I love the unforced way in which Donna Leon‘s prose transforms itself into poetry:
“Brunetti had not been to the industrial area for years, though the plumes from its smokestacks formed an eternal backdrop for anyone arriving in the city by boat, and the highest plumes of smoke could sometimes be seen from Brunetti’s terrace. He was always struck by their whiteness, especially at night, when the smoke swirled so beautifully against the velvet sky. It looked so harmless, so pure, and never failed to make Brunetti think of snow, first communion dresses, brides. Bones.
The “Face” of the title belongs to Franca Marinello, wife of a prominent industrialist. Franca could almost have been beautiful, but her visage is marred by a not very successful surgery, which everyone assumes was done for cosmetic reasons. The process has left her oddly disfigured and caused her to be known locally as La Superliftata. But why would a woman in her thirties need to undergo such a procedure to begin with? This question and its attendant mysteries are at the heart of this provocative novel.
As ever, it is a pleasure to spend time in the company of Commissario Guido Brunetti, especially when he is at home. His wife Paola is a professor of English literature, but her academic obligations rarely interfere with her ability to throw fabulous meals together at a moment’s notice. The kids, Chiara and Raffi, are a delight. (I especially enjoy watching Chiara as she becomes more and more the uncompromising idealist, very much in the mode of her mother.)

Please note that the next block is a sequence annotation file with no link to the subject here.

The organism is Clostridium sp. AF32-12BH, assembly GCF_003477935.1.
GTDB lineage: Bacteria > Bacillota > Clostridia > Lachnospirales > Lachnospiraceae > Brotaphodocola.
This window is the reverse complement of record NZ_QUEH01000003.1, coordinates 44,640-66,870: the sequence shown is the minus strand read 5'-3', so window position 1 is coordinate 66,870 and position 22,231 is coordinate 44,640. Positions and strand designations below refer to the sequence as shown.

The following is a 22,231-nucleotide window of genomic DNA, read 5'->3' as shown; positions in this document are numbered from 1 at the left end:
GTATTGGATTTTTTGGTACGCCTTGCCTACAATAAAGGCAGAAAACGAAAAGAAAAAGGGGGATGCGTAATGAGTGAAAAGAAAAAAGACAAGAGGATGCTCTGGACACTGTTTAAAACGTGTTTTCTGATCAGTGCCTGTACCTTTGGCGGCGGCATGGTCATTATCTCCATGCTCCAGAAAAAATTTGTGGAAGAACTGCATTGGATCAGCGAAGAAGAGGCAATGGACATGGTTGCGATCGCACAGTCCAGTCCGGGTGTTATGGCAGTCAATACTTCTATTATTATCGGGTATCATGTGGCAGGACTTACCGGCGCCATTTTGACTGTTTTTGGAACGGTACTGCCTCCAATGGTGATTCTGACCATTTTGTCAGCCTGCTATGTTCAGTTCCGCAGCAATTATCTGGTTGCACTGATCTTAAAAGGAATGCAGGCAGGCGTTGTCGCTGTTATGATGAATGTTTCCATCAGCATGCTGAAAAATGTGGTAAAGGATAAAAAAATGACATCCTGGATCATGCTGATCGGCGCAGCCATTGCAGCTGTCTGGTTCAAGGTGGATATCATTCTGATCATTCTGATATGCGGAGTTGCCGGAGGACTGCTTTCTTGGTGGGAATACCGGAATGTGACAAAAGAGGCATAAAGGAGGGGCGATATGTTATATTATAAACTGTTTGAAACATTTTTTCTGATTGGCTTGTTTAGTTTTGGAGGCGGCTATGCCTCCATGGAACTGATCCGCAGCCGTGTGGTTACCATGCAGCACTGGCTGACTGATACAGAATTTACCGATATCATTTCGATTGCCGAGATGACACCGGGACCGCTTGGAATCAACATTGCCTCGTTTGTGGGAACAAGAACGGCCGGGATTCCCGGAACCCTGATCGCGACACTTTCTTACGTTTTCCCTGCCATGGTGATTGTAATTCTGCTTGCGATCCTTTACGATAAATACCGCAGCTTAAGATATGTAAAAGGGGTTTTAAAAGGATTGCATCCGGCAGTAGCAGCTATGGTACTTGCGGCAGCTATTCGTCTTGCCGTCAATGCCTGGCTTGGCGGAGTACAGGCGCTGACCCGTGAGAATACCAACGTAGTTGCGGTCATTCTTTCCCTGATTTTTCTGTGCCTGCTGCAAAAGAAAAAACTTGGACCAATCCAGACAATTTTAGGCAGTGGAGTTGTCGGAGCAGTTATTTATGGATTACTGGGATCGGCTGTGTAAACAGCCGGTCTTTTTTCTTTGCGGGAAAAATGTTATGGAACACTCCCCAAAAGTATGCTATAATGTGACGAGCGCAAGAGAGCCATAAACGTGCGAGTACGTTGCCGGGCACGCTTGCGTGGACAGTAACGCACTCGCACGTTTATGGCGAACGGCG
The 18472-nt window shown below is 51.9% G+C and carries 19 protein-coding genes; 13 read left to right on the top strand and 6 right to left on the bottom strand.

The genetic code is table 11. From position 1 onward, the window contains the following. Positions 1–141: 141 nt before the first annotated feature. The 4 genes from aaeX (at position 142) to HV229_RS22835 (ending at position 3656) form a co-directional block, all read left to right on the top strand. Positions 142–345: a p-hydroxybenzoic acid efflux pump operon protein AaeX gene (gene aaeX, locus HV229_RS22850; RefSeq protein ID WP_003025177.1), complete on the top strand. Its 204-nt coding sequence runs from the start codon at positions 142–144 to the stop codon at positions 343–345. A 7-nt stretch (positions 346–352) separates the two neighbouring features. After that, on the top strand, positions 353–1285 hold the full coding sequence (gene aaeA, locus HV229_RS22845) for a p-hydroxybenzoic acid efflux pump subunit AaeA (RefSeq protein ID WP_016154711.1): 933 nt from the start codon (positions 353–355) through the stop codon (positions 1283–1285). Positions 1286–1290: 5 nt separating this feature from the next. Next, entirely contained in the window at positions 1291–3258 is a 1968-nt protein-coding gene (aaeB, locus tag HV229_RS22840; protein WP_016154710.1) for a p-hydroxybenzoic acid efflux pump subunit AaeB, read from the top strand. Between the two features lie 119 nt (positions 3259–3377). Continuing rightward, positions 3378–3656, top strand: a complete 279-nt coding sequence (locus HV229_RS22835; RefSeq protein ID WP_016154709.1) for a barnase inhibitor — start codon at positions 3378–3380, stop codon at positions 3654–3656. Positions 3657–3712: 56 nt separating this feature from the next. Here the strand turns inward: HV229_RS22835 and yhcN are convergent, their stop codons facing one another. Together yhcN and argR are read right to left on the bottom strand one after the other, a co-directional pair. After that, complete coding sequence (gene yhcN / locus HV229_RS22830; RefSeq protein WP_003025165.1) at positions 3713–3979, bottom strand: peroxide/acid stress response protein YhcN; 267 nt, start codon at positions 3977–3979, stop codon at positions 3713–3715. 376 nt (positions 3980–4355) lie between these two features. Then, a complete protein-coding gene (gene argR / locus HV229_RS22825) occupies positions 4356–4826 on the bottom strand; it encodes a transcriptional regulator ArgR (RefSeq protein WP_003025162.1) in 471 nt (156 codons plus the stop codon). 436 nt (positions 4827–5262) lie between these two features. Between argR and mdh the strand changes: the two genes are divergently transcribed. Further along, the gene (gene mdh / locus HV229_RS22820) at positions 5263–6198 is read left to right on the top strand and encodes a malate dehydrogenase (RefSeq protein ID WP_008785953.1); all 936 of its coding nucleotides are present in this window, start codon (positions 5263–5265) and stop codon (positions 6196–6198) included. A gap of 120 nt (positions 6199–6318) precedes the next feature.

Venice itself, with all its charms and flaws, is a crucial component of this series. Donna Leon does not hesitate to criticize the corruption, incompetence, and just plain indifference that she sees around her. She is equally adept at extolling the beauty and grace of her adopted home. At one point, a rare snowfall has Brunetti almost giddy with delight:
“Patches of the domes poked through the snow, which Brunetti could see was beginning to melt in the morning sun. Saints popped up from everywhere, a lion flew by, boats hooted at one another, and Brunetti closed his eyes from the joy of it.
Guido Brunetti is at once a deeply cultured and wholly unpretentious man. It’s a tricky thing to pull off, but the Commissario makes it look easy.
In a very gracious comment on my About page, Kathy Durkin states:
‘I just read Donna Leon’s latest, “About Face,” which was great. I almost have to join a 12-step program when I finish her books as it’s like finishing a chocolate cake and then saying, “What now”?
Kathy has asked a very good question. Let’s see if I can provide as good an answer.
If you are looking for vividly drawn characters, intriguing setting, trenchant social criticism, excellent writing, or any combination of the aforementioned, then you’ll probably enjoy these:
( Click here for reviews of mystery fiction on this blog.)
Perhaps you are looking for a novel specifically set in Italy…
In the past, I have enjoyed crime fiction by both Magdalen Nabb and Michael Dibdin. (Oddly, and sadly, both of these writers died in 2007 at age 60.) Nabb’s novels are set in Florence, where the author lived for many years. This one is my favorite: